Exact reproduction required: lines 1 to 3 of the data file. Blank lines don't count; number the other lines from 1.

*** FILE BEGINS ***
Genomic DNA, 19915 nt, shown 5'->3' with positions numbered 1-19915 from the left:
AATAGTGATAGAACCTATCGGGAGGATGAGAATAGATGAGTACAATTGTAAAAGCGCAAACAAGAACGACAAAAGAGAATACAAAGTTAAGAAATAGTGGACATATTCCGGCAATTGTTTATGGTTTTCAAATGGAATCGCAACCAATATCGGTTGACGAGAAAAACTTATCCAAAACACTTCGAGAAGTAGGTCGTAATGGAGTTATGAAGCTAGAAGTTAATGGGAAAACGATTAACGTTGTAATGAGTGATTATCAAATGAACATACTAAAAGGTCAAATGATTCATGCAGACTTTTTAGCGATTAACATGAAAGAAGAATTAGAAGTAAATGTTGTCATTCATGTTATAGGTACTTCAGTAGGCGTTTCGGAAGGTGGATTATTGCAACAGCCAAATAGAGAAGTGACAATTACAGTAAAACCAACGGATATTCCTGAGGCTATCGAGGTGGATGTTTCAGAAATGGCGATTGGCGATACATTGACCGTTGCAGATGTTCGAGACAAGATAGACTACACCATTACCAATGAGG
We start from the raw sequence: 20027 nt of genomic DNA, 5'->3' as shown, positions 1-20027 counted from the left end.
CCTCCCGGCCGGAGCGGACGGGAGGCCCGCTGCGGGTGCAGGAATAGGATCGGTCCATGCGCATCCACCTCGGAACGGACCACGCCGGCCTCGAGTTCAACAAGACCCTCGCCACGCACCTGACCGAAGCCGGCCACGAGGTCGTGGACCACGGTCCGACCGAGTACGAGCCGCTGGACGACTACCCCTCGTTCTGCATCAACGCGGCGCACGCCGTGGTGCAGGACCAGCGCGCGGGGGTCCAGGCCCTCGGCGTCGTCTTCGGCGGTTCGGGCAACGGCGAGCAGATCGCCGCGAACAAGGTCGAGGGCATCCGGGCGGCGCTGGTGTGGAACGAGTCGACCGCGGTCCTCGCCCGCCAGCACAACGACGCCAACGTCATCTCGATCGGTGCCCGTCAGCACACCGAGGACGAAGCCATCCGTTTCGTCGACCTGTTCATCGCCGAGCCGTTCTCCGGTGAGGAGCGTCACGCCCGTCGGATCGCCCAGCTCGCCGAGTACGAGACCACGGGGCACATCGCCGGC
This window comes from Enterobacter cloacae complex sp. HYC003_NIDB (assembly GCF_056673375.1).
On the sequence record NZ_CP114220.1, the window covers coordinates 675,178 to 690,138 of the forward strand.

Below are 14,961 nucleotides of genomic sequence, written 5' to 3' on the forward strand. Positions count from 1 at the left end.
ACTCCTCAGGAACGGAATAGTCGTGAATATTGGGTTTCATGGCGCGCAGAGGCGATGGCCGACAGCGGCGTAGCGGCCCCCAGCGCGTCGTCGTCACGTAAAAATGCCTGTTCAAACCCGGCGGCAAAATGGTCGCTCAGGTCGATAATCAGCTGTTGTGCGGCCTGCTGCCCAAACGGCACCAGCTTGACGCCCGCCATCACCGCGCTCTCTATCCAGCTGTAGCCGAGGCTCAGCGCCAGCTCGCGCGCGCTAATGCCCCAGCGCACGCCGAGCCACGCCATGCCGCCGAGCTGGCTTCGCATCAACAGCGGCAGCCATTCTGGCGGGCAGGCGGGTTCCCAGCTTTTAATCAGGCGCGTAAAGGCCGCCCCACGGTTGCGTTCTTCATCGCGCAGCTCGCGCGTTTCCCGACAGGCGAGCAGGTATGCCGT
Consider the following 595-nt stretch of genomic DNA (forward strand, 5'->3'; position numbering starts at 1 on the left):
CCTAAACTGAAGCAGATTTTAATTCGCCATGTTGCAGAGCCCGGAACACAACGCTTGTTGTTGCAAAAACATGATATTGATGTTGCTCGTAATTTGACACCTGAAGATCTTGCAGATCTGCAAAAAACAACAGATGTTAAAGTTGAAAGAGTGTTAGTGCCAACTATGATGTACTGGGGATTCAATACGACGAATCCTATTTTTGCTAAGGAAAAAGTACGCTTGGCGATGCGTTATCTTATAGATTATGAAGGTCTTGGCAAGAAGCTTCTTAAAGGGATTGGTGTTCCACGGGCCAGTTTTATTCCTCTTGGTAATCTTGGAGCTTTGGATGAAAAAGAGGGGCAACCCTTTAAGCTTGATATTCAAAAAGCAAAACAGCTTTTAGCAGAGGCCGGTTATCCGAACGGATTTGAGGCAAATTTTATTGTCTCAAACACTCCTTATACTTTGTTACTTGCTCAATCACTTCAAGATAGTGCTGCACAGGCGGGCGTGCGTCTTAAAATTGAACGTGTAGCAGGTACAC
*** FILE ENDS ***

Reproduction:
Genomic DNA, 19915 nt, shown 5'->3' with positions numbered 1-19915 from the left:
AATAGTGATAGAACCTATCGGGAGGATGAGAATAGATGAGTACAATTGTAAAAGCGCAAACAAGAACGACAAAAGAGAATACAAAGTTAAGAAATAGTGGACATATTCCGGCAATTGTTTATGGTTTTCAAATGGAATCGCAACCAATATCGGTTGACGAGAAAAACTTATCCAAAACACTTCGAGAAGTAGGTCGTAATGGAGTTATGAAGCTAGAAGTTAATGGGAAAACGATTAACGTTGTAATGAGTGATTATCAAATGAACATACTAAAAGGTCAAATGATTCATGCAGACTTTTTAGCGATTAACATGAAAGAAGAATTAGAAGTAAATGTTGTCATTCATGTTATAGGTACTTCAGTAGGCGTTTCGGAAGGTGGATTATTGCAACAGCCAAATAGAGAAGTGACAATTACAGTAAAACCAACGGATATTCCTGAGGCTATCGAGGTGGATGTTTCAGAAATGGCGATTGGCGATACATTGACCGTTGCAGATGTTCGAGACAAGATAGACTACACCATTACCAATGAGG
We start from the raw sequence: 20027 nt of genomic DNA, 5'->3' as shown, positions 1-20027 counted from the left end.